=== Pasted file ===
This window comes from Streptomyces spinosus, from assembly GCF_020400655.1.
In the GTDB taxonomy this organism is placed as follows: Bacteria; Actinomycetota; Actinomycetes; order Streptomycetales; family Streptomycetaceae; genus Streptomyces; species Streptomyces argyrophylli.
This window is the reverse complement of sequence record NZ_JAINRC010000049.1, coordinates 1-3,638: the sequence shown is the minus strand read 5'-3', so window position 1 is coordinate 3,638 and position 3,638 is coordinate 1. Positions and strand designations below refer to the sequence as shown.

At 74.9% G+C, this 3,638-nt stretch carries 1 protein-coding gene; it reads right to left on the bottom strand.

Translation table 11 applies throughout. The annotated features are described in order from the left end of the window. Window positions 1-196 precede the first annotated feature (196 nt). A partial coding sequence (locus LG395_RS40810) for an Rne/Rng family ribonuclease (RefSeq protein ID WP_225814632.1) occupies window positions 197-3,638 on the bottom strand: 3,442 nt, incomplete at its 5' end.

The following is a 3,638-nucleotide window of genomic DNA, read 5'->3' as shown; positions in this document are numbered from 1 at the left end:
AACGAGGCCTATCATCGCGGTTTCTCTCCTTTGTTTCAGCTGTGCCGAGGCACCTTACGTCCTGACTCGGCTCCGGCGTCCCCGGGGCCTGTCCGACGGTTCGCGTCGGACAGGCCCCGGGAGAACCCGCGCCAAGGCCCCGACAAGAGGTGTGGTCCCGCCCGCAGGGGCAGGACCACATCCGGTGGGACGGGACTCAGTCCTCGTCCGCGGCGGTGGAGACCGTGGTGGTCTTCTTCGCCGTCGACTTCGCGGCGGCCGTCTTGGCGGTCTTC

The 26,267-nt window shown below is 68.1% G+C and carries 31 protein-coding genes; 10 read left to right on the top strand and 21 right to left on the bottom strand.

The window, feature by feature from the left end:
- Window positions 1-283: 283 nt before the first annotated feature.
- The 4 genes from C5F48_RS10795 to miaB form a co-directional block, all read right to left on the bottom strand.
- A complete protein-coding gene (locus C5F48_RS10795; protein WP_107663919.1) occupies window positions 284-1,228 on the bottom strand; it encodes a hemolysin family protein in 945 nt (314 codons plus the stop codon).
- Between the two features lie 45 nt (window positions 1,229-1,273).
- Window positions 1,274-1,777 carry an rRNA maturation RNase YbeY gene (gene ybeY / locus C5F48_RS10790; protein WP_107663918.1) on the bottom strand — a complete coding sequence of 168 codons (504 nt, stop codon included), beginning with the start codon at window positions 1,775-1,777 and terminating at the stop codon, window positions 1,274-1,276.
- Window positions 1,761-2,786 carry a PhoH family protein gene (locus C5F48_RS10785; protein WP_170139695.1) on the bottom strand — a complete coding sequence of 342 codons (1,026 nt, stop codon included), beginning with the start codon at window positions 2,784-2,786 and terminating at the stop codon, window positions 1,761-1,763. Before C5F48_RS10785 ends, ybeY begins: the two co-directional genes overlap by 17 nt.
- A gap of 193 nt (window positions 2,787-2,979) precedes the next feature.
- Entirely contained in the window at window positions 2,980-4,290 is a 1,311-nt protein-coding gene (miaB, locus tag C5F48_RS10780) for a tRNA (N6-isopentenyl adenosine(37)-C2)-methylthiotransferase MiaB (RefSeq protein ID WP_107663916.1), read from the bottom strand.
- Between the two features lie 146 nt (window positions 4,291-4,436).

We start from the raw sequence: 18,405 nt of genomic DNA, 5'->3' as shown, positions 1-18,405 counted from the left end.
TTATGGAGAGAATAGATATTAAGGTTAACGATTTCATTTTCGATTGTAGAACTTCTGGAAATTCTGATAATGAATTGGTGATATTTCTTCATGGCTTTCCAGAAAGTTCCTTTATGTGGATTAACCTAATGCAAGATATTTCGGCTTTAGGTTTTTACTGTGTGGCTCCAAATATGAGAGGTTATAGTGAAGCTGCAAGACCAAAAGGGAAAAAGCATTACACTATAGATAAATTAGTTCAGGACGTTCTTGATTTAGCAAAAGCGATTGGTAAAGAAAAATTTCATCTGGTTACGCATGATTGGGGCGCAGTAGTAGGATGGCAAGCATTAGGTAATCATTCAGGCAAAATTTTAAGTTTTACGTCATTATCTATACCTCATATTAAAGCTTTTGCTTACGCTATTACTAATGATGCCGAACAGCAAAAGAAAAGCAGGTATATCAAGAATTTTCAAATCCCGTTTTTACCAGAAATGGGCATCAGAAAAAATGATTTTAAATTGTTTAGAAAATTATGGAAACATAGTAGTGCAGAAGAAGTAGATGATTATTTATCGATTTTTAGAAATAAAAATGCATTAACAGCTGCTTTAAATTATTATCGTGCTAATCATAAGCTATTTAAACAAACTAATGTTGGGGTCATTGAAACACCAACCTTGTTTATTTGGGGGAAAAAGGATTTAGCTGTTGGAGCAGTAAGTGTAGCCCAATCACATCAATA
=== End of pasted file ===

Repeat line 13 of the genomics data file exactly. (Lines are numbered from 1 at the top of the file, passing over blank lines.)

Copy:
- Between the two features lie 45 nt (window positions 1,229-1,273).